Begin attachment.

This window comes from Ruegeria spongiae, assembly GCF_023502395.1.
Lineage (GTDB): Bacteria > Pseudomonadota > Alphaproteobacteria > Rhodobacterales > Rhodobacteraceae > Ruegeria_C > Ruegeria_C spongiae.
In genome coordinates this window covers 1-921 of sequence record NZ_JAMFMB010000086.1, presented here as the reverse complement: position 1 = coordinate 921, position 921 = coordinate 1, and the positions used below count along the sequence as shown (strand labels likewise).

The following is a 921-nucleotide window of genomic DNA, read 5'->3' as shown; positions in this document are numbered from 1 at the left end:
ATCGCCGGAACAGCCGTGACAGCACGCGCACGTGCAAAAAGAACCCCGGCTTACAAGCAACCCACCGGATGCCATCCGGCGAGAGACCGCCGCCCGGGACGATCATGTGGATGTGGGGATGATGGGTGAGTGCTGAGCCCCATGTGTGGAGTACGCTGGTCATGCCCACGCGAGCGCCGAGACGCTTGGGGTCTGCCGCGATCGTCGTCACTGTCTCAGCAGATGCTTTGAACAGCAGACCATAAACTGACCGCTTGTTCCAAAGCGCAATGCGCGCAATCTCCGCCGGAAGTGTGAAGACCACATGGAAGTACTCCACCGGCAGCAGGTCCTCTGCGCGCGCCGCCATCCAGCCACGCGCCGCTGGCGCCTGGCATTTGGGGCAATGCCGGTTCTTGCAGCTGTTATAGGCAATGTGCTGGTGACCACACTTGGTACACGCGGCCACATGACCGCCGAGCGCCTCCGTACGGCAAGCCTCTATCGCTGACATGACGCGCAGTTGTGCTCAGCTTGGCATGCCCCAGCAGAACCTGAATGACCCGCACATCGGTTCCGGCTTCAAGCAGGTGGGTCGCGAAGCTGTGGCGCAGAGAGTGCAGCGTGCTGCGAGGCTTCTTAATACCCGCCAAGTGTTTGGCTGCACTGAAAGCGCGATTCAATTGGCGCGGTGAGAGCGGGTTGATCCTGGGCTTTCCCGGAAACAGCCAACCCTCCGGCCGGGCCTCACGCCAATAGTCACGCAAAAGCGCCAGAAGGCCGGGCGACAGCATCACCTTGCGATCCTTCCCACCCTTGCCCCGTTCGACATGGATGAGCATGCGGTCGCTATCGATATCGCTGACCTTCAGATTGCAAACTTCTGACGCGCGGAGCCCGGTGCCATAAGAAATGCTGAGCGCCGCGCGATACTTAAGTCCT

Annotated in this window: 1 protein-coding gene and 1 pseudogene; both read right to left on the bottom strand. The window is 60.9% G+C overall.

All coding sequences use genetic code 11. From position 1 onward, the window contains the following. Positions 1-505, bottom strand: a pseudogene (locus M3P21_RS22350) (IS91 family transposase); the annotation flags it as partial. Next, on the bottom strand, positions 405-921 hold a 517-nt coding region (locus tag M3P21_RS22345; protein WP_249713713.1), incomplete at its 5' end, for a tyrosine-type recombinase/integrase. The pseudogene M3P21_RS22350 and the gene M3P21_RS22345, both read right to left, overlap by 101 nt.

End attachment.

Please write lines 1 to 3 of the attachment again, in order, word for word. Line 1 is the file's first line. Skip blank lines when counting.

This window comes from Ruegeria spongiae, assembly GCF_023502395.1.
Lineage (GTDB): Bacteria > Pseudomonadota > Alphaproteobacteria > Rhodobacterales > Rhodobacteraceae > Ruegeria_C > Ruegeria_C spongiae.
In genome coordinates this window covers 1-921 of sequence record NZ_JAMFMB010000086.1, presented here as the reverse complement: position 1 = coordinate 921, position 921 = coordinate 1, and the positions used below count along the sequence as shown (strand labels likewise).